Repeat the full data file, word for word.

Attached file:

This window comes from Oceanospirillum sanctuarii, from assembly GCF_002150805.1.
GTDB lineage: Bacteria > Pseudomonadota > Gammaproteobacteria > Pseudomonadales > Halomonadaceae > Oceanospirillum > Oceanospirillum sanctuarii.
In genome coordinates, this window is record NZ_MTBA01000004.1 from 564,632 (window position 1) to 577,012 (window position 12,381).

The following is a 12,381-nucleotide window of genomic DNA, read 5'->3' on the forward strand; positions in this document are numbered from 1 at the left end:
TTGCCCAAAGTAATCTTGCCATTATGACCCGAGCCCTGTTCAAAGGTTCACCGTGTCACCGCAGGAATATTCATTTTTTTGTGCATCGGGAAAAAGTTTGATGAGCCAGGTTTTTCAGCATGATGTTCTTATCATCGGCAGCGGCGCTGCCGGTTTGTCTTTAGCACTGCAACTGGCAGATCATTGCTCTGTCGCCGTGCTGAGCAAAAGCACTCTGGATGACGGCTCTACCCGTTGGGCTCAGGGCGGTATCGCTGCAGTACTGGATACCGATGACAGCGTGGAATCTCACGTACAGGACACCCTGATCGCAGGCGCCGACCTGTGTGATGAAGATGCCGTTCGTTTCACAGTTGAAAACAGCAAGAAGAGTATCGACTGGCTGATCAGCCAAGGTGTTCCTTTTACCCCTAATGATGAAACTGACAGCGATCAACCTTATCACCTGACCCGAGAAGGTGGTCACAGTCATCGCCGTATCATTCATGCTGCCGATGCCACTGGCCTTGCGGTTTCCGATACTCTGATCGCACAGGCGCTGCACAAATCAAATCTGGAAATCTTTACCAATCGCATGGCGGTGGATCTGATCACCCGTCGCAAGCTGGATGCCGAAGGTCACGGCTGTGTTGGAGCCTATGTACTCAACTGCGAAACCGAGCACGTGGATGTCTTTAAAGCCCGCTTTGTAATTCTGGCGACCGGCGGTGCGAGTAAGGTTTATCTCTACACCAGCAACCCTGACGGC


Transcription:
This window comes from Oceanospirillum sanctuarii, from assembly GCF_002150805.1.
GTDB lineage: Bacteria > Pseudomonadota > Gammaproteobacteria > Pseudomonadales > Halomonadaceae > Oceanospirillum > Oceanospirillum sanctuarii.
In genome coordinates, this window is record NZ_MTBA01000004.1 from 564,632 (window position 1) to 577,012 (window position 12,381).

The following is a 12,381-nucleotide window of genomic DNA, read 5'->3' on the forward strand; positions in this document are numbered from 1 at the left end:
TTGCCCAAAGTAATCTTGCCATTATGACCCGAGCCCTGTTCAAAGGTTCACCGTGTCACCGCAGGAATATTCATTTTTTTGTGCATCGGGAAAAAGTTTGATGAGCCAGGTTTTTCAGCATGATGTTCTTATCATCGGCAGCGGCGCTGCCGGTTTGTCTTTAGCACTGCAACTGGCAGATCATTGCTCTGTCGCCGTGCTGAGCAAAAGCACTCTGGATGACGGCTCTACCCGTTGGGCTCAGGGCGGTATCGCTGCAGTACTGGATACCGATGACAGCGTGGAATCTCACGTACAGGACACCCTGATCGCAGGCGCCGACCTGTGTGATGAAGATGCCGTTCGTTTCACAGTTGAAAACAGCAAGAAGAGTATCGACTGGCTGATCAGCCAAGGTGTTCCTTTTACCCCTAATGATGAAACTGACAGCGATCAACCTTATCACCTGACCCGAGAAGGTGGTCACAGTCATCGCCGTATCATTCATGCTGCCGATGCCACTGGCCTTGCGGTTTCCGATACTCTGATCGCACAGGCGCTGCACAAATCAAATCTGGAAATCTTTACCAATCGCATGGCGGTGGATCTGATCACCCGTCGCAAGCTGGATGCCGAAGGTCACGGCTGTGTTGGAGCCTATGTACTCAACTGCGAAACCGAGCACGTGGATGTCTTTAAAGCCCGCTTTGTAATTCTGGCGACCGGCGGTGCGAGTAAGGTTTATCTCTACACCAGCAACCCTGACGGC